And it's no mushy cute-fest, either, let alone a sentimental appeal for us to love animals. Instead of saying we should love nonhumans, Shipman begins with the observation that we already do, and works from there. What may be the book's greatest failing from an ideological animal-liberation perspective -- Shipman draws no ethical conclusions from her observations, and mentions the movement only peripherally as one modern expression among many of an ancient human trait -- is probably its greatest strength as a work of popular science literature. It will hold its greatest appeal for average dog- and cat-lovers inclined to ponder their love for their pets from an evolutionary perspective, and steers scrupulously clear of any sort of animal advocacy. But that's no reason not to read it.
Shipman states her hypothesis clearly right from the start:
I believe that a defining trait of the human species has been a connection with animals that has intensified in importance since at least the onset of stone toolmaking 2.6 million years ago. Defining traits are what makes humans human, what makes us different from all other animals, and they are partially or wholly encoded in our genes. I don't claim that the animal connection is the only defining trait ... but I do claim that our connection to animals is so deep, so old and so fundamental that you really can't understand human evolution and nature without taking it into account.Shipman contends that at each of the "big three" advances in human behavioral evolution -- toolmaking; language and symbolic behavior; and domestication of other species -- an ability to form empathic bonds with nonhuman animals played a crucial, if not determinative, role. From there she embarks from the beginning of human evolution and works her way up to modern times, laying out her evidence at the three big shifts in an impressively comprehensive approach.
Obviously, I'm not going to list all her evidence here -- after all, this book is well worth reading in its entirety, and I'm certainly not going to make it easy for you to crib. But I will say that of all the "big three" shifts, I think her evidence for the animal connection's role in the spread of language and symbolic behavior is the weakest. Her argument on this point is both persuasive and parsimonious, but the direct evidence of it in the book is sparse. Nonetheless, as a whole the book is brilliant, rigorous, and at times even moving.
It's also one of the most scientifically-accurate popular explanations of human evolution that I've read in about 10 years. That alone is worth the price of admission.
The book was moving and useful to me because it helped me make some evolutionary sense of my life-long feelings of empathy for animals, my veganism and my animal advocacy. I don't need to tell you any of the silly, hurtful things I've had strangers and loved ones say to me about my "unnatural" lack of species loyalty; I'm sure you've heard many of the same crude remarks yourself.
But if you're like me, you've always known that your sense of connection to nonhumans was a deep-seated, unchosen part of who you are. It has always felt like the most natural thing in the world to you, as much a part of your make-up as your love for family or country. To you, as to me, these other animals have always felt like part of the tribe, and it was a mystery to you why other humans wouldn't agree.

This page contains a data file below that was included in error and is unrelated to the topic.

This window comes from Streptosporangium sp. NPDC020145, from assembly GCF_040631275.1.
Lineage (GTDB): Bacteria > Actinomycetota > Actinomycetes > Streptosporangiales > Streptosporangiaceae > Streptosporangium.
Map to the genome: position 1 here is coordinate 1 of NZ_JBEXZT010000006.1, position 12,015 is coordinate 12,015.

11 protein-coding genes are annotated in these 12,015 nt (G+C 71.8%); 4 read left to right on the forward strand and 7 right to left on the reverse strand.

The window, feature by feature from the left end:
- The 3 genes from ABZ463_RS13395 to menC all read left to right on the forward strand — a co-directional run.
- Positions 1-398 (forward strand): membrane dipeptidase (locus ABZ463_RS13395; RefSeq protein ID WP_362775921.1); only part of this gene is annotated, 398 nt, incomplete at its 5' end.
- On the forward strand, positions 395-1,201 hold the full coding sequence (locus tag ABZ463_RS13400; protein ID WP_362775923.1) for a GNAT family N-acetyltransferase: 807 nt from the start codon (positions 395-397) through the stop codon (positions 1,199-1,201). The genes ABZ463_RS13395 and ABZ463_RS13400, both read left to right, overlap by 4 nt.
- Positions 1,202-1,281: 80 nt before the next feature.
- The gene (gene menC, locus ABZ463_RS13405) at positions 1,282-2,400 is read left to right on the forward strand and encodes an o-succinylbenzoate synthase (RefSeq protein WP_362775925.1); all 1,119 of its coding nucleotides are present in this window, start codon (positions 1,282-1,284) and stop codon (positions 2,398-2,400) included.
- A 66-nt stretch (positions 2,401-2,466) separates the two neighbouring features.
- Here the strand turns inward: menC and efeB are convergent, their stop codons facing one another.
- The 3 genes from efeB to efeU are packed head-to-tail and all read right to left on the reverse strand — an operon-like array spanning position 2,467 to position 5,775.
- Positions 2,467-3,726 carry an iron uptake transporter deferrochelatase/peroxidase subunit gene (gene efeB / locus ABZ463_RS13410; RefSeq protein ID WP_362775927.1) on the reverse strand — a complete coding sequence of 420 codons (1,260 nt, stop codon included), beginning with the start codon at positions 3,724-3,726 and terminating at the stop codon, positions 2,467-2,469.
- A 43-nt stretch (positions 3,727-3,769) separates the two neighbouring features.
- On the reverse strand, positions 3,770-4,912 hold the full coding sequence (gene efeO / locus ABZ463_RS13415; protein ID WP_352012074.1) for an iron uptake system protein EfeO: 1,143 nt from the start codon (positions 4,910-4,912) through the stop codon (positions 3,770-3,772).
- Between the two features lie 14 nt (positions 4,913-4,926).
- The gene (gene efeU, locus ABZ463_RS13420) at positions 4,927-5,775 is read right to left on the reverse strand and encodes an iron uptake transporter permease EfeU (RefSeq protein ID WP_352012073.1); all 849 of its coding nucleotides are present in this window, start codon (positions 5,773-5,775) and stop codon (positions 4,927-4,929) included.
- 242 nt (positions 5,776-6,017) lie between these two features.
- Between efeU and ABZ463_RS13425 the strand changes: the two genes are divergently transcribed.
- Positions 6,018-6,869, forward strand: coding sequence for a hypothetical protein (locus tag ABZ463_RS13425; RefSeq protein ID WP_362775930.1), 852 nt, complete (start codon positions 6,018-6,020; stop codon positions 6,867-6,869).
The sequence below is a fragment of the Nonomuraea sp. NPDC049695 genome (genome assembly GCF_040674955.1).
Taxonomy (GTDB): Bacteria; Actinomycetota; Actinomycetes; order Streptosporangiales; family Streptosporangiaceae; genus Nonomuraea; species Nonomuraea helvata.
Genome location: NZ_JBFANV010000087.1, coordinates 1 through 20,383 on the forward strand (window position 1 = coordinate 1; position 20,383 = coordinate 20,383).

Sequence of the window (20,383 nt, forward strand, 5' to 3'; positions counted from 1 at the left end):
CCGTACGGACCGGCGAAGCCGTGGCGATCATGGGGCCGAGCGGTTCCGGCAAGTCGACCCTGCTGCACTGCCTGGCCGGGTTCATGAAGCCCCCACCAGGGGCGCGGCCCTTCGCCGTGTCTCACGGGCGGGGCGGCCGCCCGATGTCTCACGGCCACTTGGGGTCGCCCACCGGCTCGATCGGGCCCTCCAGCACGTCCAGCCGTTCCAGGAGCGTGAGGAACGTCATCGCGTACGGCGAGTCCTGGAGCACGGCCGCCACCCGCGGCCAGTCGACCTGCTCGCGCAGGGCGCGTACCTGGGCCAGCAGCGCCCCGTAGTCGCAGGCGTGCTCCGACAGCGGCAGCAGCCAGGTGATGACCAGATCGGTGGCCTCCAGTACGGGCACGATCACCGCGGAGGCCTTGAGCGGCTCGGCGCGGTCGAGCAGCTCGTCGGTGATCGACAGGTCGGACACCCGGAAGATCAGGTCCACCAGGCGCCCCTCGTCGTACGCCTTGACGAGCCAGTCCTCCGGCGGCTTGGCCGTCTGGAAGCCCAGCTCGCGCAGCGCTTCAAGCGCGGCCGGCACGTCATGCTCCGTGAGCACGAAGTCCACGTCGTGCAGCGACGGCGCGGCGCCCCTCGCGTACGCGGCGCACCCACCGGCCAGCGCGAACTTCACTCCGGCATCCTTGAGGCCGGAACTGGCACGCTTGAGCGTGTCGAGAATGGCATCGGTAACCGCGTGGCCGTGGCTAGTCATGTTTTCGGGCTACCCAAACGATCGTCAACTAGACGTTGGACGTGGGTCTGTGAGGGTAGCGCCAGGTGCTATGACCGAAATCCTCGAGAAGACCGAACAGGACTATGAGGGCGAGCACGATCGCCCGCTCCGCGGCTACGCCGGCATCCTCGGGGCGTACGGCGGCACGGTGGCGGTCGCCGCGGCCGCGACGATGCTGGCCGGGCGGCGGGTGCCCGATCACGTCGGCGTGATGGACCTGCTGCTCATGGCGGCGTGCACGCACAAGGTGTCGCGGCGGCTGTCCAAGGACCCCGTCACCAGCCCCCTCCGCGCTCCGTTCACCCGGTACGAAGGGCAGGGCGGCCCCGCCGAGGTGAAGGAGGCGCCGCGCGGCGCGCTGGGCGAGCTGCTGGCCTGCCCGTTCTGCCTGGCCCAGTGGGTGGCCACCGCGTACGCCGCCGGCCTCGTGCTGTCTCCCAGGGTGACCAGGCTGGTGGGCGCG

Shipman argues that this is an expression of an ancient, and probably partially genetic, impulse in H. sapiens. Nature, she claims, has selected for cross-species empathy in hominins. In the early days, it was useful to our ancestors in acquiring animals for food and resources; hominins who understood animal thought and behavior were more successful than those who weren't. And nature intensified this trait as more hominins found more uses for it over millions of years. But as with most inherited traits, the animal connection lends itself to more than one expression. And so, we now live in a world where people lavish pets with billions of dollars in consumer spending, identify tribally with animal-totem athletic teams or cartoon characters, continue to visit zoos and circuses even in economically-depressed times, and -- in one little corner over here -- agitate earnestly for the liberation of nonhumans from exploitation.
It's all, Shipman argues, perfectly natural, and all characteristically human. We all express the animal connection in different ways, but it's still there, almost everywhere you look in human culture and history.
There are no statements of animal advocacy in Shipman's book, but she has done the animal liberation movement a great service in writing it. She acknowledges as an empirical fact what we have always known, and often waste a great deal of wind trying to convince speciesists of -- that empathy for nonhuman animals is one of the most human things there is. It does not require any more intellectual justification than possessing vertebrae or walking upright. It's simply a given of human nature.
This is what I meant earlier when I mentioned "the folly of ignoring the obvious." We ignore the obvious connection between human and nonhuman every time we try to convince speciesists of its existence; or rather, we become complicit in and indulge their often-willful ignorance of the connection. Do we waste time trying to convince people that it's natural to breathe? Well, we shouldn't waste our time convincing them it's natural to care about animals, either. It wastes our time, and the animals' time, too... time that animals don't have.
By using the obviousness of the animal connection's existence as her starting point, Shipman has, whether she knows it or not, advanced the debate about animals by leaps and bounds, and helped ground animal liberation ethics in a evolutionary view of life... and moreso than any actual animal-lib thinker who comes readily to my mind. This is a book I'll return to time and again.